The ASX200 index, which measures the performance of the Australian stock market, fell sharply on Monday, ending the day down 1.4% at 6898.50 points, a four-month low.
What’s the ‘Best Solution’?
Following a week of turmoil brought on by the failure of two US banks, the Credit Suisse transaction was warmly welcomed in Washington, Frankfurt, and London as one that would support financial stability.
The takeover was revealed at a press conference following a dramatic day of negotiations at the finance ministry in Bern, the capital of Switzerland, and with time running out before the markets reopen on Monday.
Axel Lehmann of Credit Suisse and Colm Kelleher of UBS flanked Swiss President Alain Berset, who was also joined by the finance minister, the head of the Swiss National Bank (SNB) central bank, and the head of the financial regulator FINMA.
According to Mr Berset, the takeover was the “best solution for restoring the confidence that has been lacking in the financial markets recently” in the affluent European country, which is renowned for its prominence in the banking industry.
He claimed that if Credit Suisse had collapsed, it would have had “incalculable consequences for the nation and for international financial stability”.
UBS would acquire Credit Suisse for “a merger consideration of three billion Swiss francs,” according to a statement from Credit Suisse.
After experiencing significant losses on the stock market the previous week, Credit Suisse’s share price ended Friday at 1.86 Swiss francs, giving the company a market value of just over US$8.7 billion ($13 billion).
Shareholders of Credit Suisse would receive 0.76 Swiss francs per share, according to UBS.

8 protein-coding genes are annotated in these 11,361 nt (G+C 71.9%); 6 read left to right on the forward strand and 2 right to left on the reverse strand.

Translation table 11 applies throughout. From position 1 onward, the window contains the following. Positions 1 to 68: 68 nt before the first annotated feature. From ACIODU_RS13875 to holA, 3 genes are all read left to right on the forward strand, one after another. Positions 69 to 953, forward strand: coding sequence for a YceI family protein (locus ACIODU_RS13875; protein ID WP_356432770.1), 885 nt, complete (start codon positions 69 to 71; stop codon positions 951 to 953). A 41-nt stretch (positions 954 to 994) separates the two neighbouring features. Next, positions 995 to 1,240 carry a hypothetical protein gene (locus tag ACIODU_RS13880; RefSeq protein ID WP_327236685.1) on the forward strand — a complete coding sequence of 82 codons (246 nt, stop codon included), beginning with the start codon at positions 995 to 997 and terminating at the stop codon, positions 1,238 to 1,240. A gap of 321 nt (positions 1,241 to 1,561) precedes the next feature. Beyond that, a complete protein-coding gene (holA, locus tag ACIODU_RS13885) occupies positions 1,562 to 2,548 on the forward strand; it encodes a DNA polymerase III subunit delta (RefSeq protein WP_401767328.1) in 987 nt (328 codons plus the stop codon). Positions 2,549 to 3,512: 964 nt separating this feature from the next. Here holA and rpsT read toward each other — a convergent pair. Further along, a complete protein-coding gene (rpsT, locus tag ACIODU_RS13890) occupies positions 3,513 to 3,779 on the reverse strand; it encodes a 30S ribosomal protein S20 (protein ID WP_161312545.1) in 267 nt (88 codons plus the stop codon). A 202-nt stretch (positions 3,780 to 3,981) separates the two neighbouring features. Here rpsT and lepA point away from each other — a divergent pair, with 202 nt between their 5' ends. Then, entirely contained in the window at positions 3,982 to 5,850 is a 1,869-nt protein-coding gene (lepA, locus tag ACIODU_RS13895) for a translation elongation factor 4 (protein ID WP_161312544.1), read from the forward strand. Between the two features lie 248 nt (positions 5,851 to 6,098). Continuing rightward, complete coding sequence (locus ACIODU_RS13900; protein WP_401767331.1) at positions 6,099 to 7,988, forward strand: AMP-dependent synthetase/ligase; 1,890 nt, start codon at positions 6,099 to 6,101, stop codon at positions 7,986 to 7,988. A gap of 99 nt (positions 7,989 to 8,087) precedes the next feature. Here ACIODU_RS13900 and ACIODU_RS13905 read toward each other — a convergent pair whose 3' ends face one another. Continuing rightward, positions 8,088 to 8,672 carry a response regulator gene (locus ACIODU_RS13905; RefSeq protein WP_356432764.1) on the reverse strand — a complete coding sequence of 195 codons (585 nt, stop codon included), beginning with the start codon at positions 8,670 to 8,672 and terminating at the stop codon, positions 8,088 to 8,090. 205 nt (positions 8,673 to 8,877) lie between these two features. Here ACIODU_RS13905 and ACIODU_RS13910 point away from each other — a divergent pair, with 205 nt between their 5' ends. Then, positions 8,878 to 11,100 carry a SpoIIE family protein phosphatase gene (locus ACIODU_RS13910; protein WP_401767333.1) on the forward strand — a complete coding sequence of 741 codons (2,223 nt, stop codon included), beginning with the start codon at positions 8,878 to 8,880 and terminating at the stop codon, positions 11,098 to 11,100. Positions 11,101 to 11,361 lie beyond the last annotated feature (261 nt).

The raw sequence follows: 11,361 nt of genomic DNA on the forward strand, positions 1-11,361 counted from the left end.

“Given recent extraordinary and unprecedented circumstances, the announced merger represents the best available outcome,” Mr. Lehmann said.
According to Switzerland’s Finance Minister Karin Keller-Sutter, the failure of Credit Suisse could have resulted in “irreparable economic turmoil,” “huge collateral damage,” and “risk of contagion” for other banks, including UBS.
She also said that the takeover has “laid the foundation for greater stability both in Switzerland and internationally,” and urged that it was “a commercial solution and not a bailout.”
Christine Lagarde, president of the European Central Bank, praised the deal’s “swift action” and expressed her approval of it on a global scale. She claimed that the decisions made in Bern “are instrumental for restoring orderly market conditions and ensuring financial stability.”
In a joint statement, Treasury Secretary Janet Yellen and US Federal Reserve Chair Jerome Powell said: “We welcome the announcements by the Swiss authorities today to support financial stability.”
British Chancellor of the Exchequer Jeremy Hunt echoed the sentiment.
In an effort to allay concerns shaking the global banking industry, the US Federal Reserve, along with the central banks of Canada, Britain, Japan, the EU, and Switzerland, announced on Monday that they would launch a coordinated effort to improve banks’ access to liquidity.